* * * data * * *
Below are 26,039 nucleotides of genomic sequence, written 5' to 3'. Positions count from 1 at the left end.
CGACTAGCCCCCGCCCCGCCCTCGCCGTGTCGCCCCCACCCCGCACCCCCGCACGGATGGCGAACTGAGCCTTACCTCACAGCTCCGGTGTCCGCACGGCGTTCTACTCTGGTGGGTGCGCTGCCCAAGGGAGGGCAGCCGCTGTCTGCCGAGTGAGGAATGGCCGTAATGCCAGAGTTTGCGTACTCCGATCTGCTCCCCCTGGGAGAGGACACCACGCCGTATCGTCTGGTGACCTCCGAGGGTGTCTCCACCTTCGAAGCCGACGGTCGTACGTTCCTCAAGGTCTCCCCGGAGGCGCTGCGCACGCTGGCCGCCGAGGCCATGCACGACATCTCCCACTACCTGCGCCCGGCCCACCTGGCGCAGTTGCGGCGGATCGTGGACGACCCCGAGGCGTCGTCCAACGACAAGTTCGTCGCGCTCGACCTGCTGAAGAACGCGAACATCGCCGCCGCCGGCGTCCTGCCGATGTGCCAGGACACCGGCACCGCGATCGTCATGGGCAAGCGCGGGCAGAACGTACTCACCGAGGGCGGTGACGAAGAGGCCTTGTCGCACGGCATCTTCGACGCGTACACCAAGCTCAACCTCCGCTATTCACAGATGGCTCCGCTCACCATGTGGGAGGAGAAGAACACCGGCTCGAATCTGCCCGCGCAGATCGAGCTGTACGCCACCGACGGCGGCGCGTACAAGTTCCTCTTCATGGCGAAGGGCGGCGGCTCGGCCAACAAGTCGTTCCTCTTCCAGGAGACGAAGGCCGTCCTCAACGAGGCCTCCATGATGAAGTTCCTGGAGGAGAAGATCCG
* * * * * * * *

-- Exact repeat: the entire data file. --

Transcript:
Below are 26,039 nucleotides of genomic sequence, written 5' to 3'. Positions count from 1 at the left end.
CGACTAGCCCCCGCCCCGCCCTCGCCGTGTCGCCCCCACCCCGCACCCCCGCACGGATGGCGAACTGAGCCTTACCTCACAGCTCCGGTGTCCGCACGGCGTTCTACTCTGGTGGGTGCGCTGCCCAAGGGAGGGCAGCCGCTGTCTGCCGAGTGAGGAATGGCCGTAATGCCAGAGTTTGCGTACTCCGATCTGCTCCCCCTGGGAGAGGACACCACGCCGTATCGTCTGGTGACCTCCGAGGGTGTCTCCACCTTCGAAGCCGACGGTCGTACGTTCCTCAAGGTCTCCCCGGAGGCGCTGCGCACGCTGGCCGCCGAGGCCATGCACGACATCTCCCACTACCTGCGCCCGGCCCACCTGGCGCAGTTGCGGCGGATCGTGGACGACCCCGAGGCGTCGTCCAACGACAAGTTCGTCGCGCTCGACCTGCTGAAGAACGCGAACATCGCCGCCGCCGGCGTCCTGCCGATGTGCCAGGACACCGGCACCGCGATCGTCATGGGCAAGCGCGGGCAGAACGTACTCACCGAGGGCGGTGACGAAGAGGCCTTGTCGCACGGCATCTTCGACGCGTACACCAAGCTCAACCTCCGCTATTCACAGATGGCTCCGCTCACCATGTGGGAGGAGAAGAACACCGGCTCGAATCTGCCCGCGCAGATCGAGCTGTACGCCACCGACGGCGGCGCGTACAAGTTCCTCTTCATGGCGAAGGGCGGCGGCTCGGCCAACAAGTCGTTCCTCTTCCAGGAGACGAAGGCCGTCCTCAACGAGGCCTCCATGATGAAGTTCCTGGAGGAGAAGATCCG